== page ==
Decree of Aug. 26, 1792, AP, 49:10: the recipients were Jeremy Bentham, Joachim Heinrich Campe, Thomas Clarkson, Anacharsis Cloots, Giuseppe Gorani, John Hamilton, Friedrich Gottlieb Klopstock, Thadeus Kosciusko, James Mackintosh, James Madison, Thomas Paine, Cornelius de Pauw, Johann Heinrich Pestalozzi, Joseph Priestley, Friedrich von Schiller, George Washington, William Wilberforce, and David Williams. On September 25, 1792, the list was extended to Thomas Christie, Thomas Cooper, John Oswald, John Horne Tooke, and Joseph Warner.

18.

Desan, “Foreigners, Cosmopolitanism,” 100.

19.

Jourdan, “La République française.”

20.

Moniteur, Jan. 7, 1793.

21.

Wahnich, L'impossible citoyen, 72–73; session of Oct. 19, 1792, AP, 52:577; session of Nov. 7, 1792, AP, 53:292. Barlow in his Lettre à la Convention nationale . . . (AP, 53:286–97) lamented that in the 1791 Constitution a French national would lose his nationality if he became naturalized in another country.

22.

John Oswald to the editor, Patriote françois, Nov. 26, 1792.

23.

E.g., Patriote françois, Nov. 21, 1792; Morning Chronicle, Nov. 26, 1792; Northern Star, Dec. 6, 1792.

24.

“Adresse de la société des Anglois, des Ecossois et des Irlandois Résidans et domiciliés à Paris,” Archives Nationales, Pierrefitte-sur-Seine (henceforth AN), C 241; Captain George Monro's report, Dec. 6, 1792, NA, Treasury Solicitor's Papers 11/959, pt. 2.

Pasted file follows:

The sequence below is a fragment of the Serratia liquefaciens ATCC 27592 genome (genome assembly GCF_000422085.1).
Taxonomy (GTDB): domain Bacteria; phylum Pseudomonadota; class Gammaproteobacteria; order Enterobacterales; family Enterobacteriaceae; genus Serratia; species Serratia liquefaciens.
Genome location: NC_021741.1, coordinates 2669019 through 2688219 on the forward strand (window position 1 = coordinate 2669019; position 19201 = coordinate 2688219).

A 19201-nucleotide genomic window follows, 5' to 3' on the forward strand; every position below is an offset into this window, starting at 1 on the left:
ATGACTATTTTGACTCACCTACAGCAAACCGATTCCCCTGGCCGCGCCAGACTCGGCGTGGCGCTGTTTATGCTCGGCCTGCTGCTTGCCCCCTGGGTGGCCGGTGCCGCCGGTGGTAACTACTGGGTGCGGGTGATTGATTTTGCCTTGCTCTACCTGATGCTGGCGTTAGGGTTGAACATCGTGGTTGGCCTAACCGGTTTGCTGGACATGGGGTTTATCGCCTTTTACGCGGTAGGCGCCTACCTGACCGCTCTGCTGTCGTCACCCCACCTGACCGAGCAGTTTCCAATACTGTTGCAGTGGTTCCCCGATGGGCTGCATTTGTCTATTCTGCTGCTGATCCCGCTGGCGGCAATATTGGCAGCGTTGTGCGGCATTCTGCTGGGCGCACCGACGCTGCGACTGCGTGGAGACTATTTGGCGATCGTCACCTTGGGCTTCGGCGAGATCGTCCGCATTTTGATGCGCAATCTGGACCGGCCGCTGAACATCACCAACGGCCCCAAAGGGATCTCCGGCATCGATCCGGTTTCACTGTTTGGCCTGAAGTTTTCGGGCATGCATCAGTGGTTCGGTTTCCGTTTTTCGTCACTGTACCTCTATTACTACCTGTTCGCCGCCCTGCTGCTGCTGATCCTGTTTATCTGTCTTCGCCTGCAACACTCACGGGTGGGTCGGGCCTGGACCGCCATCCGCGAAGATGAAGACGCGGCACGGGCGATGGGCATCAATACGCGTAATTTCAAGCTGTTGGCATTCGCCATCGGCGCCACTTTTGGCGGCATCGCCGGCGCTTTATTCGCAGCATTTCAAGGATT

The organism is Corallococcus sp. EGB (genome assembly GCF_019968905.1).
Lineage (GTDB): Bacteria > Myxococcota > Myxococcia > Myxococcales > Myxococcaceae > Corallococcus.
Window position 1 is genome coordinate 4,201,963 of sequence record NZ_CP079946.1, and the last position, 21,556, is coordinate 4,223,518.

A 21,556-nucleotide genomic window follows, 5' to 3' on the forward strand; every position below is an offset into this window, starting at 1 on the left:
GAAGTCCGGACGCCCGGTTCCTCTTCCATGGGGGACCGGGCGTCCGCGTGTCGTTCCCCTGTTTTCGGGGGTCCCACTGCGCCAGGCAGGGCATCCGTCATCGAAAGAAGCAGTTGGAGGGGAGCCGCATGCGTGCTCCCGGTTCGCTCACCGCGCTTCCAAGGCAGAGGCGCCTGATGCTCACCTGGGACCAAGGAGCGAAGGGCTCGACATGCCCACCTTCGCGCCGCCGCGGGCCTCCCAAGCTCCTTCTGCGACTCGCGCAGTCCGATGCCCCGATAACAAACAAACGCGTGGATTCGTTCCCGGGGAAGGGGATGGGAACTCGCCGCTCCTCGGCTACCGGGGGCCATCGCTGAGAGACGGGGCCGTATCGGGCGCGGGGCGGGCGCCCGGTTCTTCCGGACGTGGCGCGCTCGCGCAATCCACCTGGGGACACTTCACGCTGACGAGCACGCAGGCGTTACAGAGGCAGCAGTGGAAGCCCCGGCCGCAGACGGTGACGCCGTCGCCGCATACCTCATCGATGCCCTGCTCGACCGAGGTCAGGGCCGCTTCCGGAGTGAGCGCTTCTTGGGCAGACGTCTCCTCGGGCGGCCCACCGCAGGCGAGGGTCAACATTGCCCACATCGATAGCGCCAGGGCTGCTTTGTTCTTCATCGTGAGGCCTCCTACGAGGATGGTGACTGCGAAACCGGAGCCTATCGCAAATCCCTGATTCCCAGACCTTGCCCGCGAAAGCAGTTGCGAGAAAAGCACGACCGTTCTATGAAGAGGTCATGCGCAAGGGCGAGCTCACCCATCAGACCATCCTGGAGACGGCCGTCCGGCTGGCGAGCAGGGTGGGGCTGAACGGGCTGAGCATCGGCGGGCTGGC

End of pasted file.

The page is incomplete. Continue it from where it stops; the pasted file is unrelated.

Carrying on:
25.

AN, C 241.

26.

Session of Nov. 28, 1792, AP, 53:635–38.

27.

Session of Sept. 21, 1792, AP, 52:74; Glénard, “La République des origines”; Edelstein, Terror of Natural Right.

28.

Ferradou, “Histoire d'un ‘festin patriotique.’”

29.

Whelan, “Lord Edward Fitzgerald”; Tillyard, Citizen Lord; Moore, Life and Death of Lord Edward Fitzgerald.

30.

Woods, “Henry Sheares.”

31.

Henry Sheares to Citizen Henry Fleming, Dec. 1, 1792, Trinity College Dublin, MS 4833.

32.

Erdman, Commerce des Lumières, 187–89.

33.

Ferradou, “La République au collège.”

34.

Colley, Britons, 101–93.

35.

Goodrich, “Radical ‘Citizens of the World,’” 624, 634–35.

36.

Goodrich, “Radical ‘Citizens of the World,’” 622.

37.

Dunne, Theobald Wolfe Tone; Bartlett, “‘A People Made Rather for Copies than Originals.’”

38.

Small, Political Thought in Ireland.

39.

Di Lorenzo and Donoghue, “Abolition and Republicanism.”

40.

Whelan, “Lord Edward Fitzgerald.”

41.